The Oculars configuration window is where you can specify a camera and lens combination. Here's an overview of the important parts of the settings panel:

General As far as this guide is concerned, check all three boxes on top and enable the on-screen interface.
EyepiecesThis is where eyepiece information is specified; it can be ignored for astrophotography because we are targeting a sensor as the final element.
LensesThis is where you should specify a teleconverter, if applicable, not the lens you are using.
SensorsThis accepts information about the exact sensor you're using. Stellarium uses this sensor information to calculate crop factor and other information, but for a quick-and-dirty view, the pixel seze can be omitted (just put in 4.8).
TelescopesThis is where information about your lens goes. Diameter can be omitted (set to 80) if you just want a field of view estimate.
AboutThis one explains itself. That's the point.

Now you should have four buttons in the upper right corner: telescope view, sensor view, scope view, and settings. Selecting sensor view (the rectangle) draws the red rectangle on the screen and opens up a menu where you can select the camera and lens setup you entered earlier. For example, the image on the left shows the simulated view of the setup I plan on using on the 15th.

Exposure Time

Again, I'll offer a cheat-sheet before my derivation:

Nikon D700, APS-C 16.2 mp, with no motion blur:
200mm lens: 1/4s or faster
400mm lens: 1/6s or faster
1250mm lens: 1/20s or faster

Nikon D7100, APS-C 24.1 mp, with no motion blur:
200mm lens: 1/4s or faster
400mm lens: 1/8s or faster
1250mm lens: 1/25s or faster

Nikon D800E, Full frame 36.3 mp, with no motion blur:
200mm lens: 1/4s or faster
400mm lens: 1/8s or faster
1250mm lens: 1/25s or faster

The D7100 and D800E have the same speeds because even though the D800 has more resolution, its pixels are spread out over a wider area then the D7100, and it just happens to round out roughly equal.

In general astrophotography, some people use the "Rule of 600" to estimate how long of an exposure time we can use before the stars start to visibly exhibit motion blur. It states that 600 divided by the 35mm equivalent of the focal length of the lens gives the exposure time in seconds of an acceptably sharp image. For example, the 200mm lens with a 200mm teleconverter on my D7000 is 600mm equivalent, and 600 / 600 = 1, so 1 second is approximately the longest amount of time I should expose the stars. That 400mm lens on my APS-C camera has an angle of view of about 3.34° (2arctan((35)/(2*(1.5*400)))), projected onto 4,928 horizontal pixels, so each degree of view is projected over 1,475 pixels. Therefore, assuming the worst-case scenario is that the fastest stars will appear to move at 0.0042 arc minutes per second (360° over 24 hours), 1 second is 0.0042' of movement, which equals a blur of 6.1 px.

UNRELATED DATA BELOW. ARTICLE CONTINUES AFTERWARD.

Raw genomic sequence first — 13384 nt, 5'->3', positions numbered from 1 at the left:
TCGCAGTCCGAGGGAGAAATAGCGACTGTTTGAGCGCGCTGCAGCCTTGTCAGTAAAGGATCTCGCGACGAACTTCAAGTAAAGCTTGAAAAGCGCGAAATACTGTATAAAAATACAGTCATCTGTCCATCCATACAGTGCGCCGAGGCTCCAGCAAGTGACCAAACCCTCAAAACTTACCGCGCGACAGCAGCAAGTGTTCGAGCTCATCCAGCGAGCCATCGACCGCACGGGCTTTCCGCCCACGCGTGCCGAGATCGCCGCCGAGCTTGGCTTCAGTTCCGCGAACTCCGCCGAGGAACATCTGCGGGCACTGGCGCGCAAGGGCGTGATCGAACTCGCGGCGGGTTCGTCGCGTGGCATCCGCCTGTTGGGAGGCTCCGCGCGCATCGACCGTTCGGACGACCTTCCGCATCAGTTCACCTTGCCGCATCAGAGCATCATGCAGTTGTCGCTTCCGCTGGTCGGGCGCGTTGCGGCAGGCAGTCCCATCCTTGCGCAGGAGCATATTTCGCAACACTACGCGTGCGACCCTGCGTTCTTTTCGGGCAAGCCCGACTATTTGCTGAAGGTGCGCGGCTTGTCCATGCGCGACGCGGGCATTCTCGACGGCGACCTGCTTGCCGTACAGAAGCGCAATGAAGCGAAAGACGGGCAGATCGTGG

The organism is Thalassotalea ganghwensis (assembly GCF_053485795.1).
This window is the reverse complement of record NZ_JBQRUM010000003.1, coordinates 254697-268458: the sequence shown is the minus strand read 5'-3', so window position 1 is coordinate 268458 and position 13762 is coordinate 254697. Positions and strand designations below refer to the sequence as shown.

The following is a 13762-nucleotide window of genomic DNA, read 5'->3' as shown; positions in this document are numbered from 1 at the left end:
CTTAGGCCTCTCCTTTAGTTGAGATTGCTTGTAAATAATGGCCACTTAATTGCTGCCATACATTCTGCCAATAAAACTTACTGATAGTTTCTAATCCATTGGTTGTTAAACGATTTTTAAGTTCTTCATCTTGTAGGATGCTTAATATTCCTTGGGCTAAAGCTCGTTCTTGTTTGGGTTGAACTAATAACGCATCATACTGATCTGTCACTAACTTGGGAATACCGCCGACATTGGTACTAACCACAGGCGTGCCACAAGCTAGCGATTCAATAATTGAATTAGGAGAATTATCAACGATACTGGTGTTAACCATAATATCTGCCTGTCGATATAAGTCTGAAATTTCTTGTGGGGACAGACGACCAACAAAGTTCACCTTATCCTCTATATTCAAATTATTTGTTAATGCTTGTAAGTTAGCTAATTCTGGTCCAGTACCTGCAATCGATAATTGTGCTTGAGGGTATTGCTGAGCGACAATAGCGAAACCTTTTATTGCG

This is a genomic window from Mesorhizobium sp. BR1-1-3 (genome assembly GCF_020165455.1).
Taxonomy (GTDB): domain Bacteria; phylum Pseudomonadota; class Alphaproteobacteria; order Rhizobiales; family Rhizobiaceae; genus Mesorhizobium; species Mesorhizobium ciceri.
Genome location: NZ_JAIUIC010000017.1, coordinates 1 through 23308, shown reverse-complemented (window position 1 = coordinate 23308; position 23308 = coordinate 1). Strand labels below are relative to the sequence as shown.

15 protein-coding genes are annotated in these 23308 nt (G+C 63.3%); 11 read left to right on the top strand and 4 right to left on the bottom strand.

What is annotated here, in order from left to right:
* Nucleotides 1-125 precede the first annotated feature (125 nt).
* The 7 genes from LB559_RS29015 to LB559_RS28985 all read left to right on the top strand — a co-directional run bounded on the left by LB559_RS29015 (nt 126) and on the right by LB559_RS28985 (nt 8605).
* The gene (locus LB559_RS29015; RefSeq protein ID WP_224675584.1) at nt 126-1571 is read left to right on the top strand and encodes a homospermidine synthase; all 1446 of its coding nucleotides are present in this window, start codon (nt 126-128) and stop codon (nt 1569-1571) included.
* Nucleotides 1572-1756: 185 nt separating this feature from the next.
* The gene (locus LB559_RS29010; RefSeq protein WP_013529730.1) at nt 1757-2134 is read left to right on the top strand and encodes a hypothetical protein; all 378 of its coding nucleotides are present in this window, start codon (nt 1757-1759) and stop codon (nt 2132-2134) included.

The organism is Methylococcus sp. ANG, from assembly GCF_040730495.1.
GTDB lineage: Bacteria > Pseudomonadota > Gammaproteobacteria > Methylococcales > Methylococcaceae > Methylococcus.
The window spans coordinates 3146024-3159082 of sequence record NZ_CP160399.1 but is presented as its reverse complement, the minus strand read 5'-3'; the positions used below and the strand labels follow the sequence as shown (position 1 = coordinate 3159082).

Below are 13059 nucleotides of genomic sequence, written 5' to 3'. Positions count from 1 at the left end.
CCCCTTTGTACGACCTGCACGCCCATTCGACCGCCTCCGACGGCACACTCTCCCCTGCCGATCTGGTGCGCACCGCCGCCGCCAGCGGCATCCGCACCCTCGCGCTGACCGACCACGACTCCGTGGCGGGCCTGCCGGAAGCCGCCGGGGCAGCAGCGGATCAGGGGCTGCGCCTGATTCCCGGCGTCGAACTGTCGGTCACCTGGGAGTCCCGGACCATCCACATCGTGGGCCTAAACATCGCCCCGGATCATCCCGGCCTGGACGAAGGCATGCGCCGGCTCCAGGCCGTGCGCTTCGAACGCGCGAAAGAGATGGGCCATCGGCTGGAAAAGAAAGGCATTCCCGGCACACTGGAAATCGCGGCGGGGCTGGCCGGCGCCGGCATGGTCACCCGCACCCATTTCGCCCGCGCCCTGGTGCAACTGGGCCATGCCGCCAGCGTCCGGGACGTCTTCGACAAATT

The moon moves 13° more per night then the background stars, so it would have 6.3 pixels of motion blur with the same lens and one second exposure. Because the moon is the entire focus of the image, I think 6.3 px is way too much blur. To reduce the moon-motion blur to three pixels, we would need to expose for no more than 1/2 second, and to remove motion blur entirely, no more than 1/6 seconds.

This means that acceptable exposure times go down drastically with the length of the lens; my 1250mm telescope will have three pixels or more of motion blur at 1/6 second, and it will have to be faster than 1/20s in order to actually freeze the moon.

Keep in mind that my D7000 does not have an incredibly high resolution sensor, and to freeze motion on a higher resolution camera would require faster speeds. The D7100 has 24.1 mp across the same image sensor area, so through the 400mm lens it would require a shutter speed of 1/8 to fully freeze the moon, or 1/25 through the telescope. Achieving proper exposure with these shutter speeds isn't an issue with a brightly lit moon, but when it passes into the sun's shadow these limits may come into play.

Keep in mind that taking photos at faster shutter speeds than these will not improve sharpness, (assuming that the camera is on a tripod and triggered by a remote shutter) so it's better to use these speeds with as low of an ISO as possible instead of boosting ISO to increase shutter speed.

Wednesday, February 26, 2014


50mm f1.4 @ f/4 1/60s ISO 100 with SB 800 @ 1/1 and SB 600 @ 1/125

Lighting setup: SB 600 (top) with built-in diffuser, SB 800 (bottom) with a styrofoam cup diffuser.

18-55mm f/3.5-f/5.6 @18mm  f/11 1/60s ISO 100 with SB 800 @ 1/1 and SB 600 @ 1/125

Tuesday, February 25, 2014

Loveland Pass

18-55mm f/3.5-f/5.6 @ f/8 8s ISO 400; lit by car headlight sweep

18-55mm f/3.5-f/5.6 @ f/11 1/60s ISO 800 with SB-600 @ 1/1

18-55mm f/3.5-f/5.6 @ f/8 8s ISO 400; lights from a snowplow

18-55mm f/3.5-f/5.6 @ f/11 1/60s ISO 800 with SB-600 @ 1/1

Tuesday, February 18, 2014


50mm f1.4 AF-D @ f3.5 1/60s ISO 250

70-200mm f2.8 af-s @ 200mm f2.8 ISO 100 1/640

70-200mm f2.8 af-s @ 95mm f2.8 ISO 100 1/640